McClane had to outthink and outmaneuver him, just as IT security teams do against cyber threats. They have to think like an attacker in order to understand and reduce the threat surface. Assessments need to be conducted to consider how their organization is a target, what data and sensitive information is stored, how attackers move around the environment, what they would do with that stolen information, which employees or end users are vulnerable, and how attackers could exploit these, and so on.

Conducting risk assessments is a best practice, similar to thinking like an attacker. With advanced penetration testing skills and tools, real-world attack scenarios can be created proactively to test IT infrastructures and uncover risks and vulnerabilities that could lead to an attacker completing their mission. From penetration testing reports, security teams can proceed to actions beginning with patches, to prioritization and remediation plans, leading ultimately to a more secure enterprise.

Parallel #4: Keep Emergency Lines (or the SOC) Clear

Emergency Responder System in Die Hard: "This channel is reserved for emergency calls only."

John McClane: "No kidding, does it sound like I'm ordering a pizza?"

This scene is reminiscent of the security operations center (SOC) of an enterprise. Many of the hundreds and thousands of alerts flooding the SOC lack context around how identities are being misused. This can best be described as looking for multiple moving needles in a barn full of haystacks.

IT security teams are already overwhelmed. They're sifting through too much information to find meaningful data on failed login attempts for remediation, what needs urgent attention, and what constitutes a threat. The M-Trends 2018 report revealed the global dwell time for an attacker is just over 100 days. That's 100 days of presence on a victim's network before even being detected. Interestingly, the first 20 minutes of Die Hard are also action-free.

Today, SOCs are able to laser through floods of information and speed up identification and remediation with advanced threat-detection services. Threat detection is important in providing visibility into activities on the network and endpoint devices that otherwise would go undetected in the noise.

Modern threat-detection services integrate multiple different providers of threat intelligence and threat information to provide greater coverage and protection. Beyond typical IP reputation feeds, effective threat services give the SOC actionable intelligence on a given threat (e.g., actor type, malware family, etc.). IT teams can use this information to aid SOC staff and incident responders alike, so they know what to focus on during an investigation.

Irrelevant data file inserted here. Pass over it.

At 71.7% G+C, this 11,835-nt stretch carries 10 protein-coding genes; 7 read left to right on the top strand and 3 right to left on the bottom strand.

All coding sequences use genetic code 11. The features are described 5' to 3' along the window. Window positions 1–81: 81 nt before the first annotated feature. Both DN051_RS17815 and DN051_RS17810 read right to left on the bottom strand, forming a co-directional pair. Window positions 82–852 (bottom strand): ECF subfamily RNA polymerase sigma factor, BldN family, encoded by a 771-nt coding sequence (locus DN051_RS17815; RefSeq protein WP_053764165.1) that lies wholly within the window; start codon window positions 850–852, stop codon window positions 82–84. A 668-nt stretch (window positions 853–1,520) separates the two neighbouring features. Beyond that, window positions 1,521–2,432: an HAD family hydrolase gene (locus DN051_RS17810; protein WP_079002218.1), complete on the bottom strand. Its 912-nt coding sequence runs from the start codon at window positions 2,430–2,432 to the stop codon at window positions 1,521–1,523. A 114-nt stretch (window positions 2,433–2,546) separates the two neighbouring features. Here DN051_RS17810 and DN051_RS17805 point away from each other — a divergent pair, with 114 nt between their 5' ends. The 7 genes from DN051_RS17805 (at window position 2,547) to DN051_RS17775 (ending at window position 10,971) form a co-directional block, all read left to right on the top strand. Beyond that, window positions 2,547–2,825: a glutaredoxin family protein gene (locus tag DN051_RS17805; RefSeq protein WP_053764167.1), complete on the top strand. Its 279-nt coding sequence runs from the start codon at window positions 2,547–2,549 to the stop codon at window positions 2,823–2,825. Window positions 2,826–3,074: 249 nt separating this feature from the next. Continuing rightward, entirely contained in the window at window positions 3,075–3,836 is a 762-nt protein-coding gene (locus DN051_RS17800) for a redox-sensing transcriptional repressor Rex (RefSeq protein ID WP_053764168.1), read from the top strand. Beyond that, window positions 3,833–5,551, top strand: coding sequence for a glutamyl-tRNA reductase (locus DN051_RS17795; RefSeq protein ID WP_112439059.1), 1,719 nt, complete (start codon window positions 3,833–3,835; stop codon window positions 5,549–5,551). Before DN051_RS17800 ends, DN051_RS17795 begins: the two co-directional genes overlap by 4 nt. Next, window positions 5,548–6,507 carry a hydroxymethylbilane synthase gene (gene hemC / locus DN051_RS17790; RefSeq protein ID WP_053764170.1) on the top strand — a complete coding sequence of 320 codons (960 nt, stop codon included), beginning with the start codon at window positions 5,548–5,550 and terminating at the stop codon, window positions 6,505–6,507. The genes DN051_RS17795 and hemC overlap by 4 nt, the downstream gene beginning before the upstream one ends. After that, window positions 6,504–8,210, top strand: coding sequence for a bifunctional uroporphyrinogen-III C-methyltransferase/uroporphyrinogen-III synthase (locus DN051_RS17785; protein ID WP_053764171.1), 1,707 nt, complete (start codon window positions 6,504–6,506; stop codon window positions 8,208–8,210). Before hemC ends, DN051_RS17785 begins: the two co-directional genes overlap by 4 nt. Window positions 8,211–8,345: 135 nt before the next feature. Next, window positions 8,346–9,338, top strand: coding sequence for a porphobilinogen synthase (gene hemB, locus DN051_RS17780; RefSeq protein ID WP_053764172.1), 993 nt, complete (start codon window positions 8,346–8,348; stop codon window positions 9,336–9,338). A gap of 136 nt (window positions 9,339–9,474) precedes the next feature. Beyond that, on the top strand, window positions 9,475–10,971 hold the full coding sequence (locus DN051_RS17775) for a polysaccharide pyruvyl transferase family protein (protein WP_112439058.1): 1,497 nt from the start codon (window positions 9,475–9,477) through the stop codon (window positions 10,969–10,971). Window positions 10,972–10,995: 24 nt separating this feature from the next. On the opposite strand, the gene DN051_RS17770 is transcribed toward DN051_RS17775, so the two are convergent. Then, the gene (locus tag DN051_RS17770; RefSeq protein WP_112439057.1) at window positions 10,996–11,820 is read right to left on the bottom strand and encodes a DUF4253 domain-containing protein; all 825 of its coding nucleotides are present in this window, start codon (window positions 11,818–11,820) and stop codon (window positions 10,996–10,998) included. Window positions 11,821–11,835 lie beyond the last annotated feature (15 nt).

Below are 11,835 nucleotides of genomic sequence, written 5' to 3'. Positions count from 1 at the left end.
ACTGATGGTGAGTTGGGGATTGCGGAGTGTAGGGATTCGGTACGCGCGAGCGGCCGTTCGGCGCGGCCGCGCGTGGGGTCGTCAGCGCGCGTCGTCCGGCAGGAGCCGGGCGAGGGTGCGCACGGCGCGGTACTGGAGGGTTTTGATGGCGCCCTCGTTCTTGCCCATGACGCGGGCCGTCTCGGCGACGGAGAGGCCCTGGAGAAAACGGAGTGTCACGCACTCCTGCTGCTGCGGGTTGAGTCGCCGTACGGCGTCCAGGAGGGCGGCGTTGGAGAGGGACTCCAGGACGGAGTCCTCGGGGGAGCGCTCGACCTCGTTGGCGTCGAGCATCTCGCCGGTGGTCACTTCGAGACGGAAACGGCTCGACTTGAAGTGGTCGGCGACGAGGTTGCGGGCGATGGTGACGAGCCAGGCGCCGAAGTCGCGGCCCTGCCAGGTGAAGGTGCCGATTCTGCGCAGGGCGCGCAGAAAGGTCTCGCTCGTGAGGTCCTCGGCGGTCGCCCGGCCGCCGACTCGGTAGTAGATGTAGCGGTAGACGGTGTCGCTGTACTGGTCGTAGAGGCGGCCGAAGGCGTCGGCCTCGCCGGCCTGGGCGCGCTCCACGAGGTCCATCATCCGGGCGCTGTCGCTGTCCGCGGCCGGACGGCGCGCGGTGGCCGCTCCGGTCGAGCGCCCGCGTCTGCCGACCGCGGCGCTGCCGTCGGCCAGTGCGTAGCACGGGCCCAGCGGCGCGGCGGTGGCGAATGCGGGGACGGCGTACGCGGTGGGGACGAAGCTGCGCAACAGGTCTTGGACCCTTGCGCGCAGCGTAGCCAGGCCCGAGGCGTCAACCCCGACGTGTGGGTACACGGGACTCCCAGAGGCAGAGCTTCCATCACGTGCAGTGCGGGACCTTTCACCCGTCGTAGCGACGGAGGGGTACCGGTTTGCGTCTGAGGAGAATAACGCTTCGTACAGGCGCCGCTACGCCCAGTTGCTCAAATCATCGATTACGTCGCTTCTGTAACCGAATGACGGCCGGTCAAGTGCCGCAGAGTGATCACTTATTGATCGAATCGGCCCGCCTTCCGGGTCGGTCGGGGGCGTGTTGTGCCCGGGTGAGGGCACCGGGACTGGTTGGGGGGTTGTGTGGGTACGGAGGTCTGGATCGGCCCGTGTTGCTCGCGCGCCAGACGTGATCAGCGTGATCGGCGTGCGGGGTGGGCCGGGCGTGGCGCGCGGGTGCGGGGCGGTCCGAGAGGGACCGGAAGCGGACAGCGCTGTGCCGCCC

Conclusion: We Can All Be John McClane
McClane went on to win (incident responding?!) against the bad guys in four sequels (with another on the way!). We, too, will continue to face many cyber threats. But with the proper planning, modern approaches and tools in place, each of us can protect, detect, and prevent the threats from the Grubers of the world, ensuring our people, data, and information remain safe and secure.

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About the Author(s)

Keith Graham

Chief Technology Officer, SecureAuth

Keith Graham is the chief technology officer at SecureAuth. With 17 years in security, product management, product development and consulting, Graham is recognized as an industry leader in developing adaptive identity security and access control solutions. Today as CTO, he leads the product group in creating innovative tools that address evolving business challenges by providing maximum security and a frictionless user experience.

Before joining SecureAuth in 2014, Graham was the senior product manager at Mandiant and managed the Mandiant for intelligent response (MIR) product, where he focused primarily on endpoint forensics. Following the acquisition of Mandiant by FireEye, Graham shifted to be the principle product manager in charge of integration of the Mandiant product line in to the FireEye portfolio. He ultimately became responsible for the endpoint product line.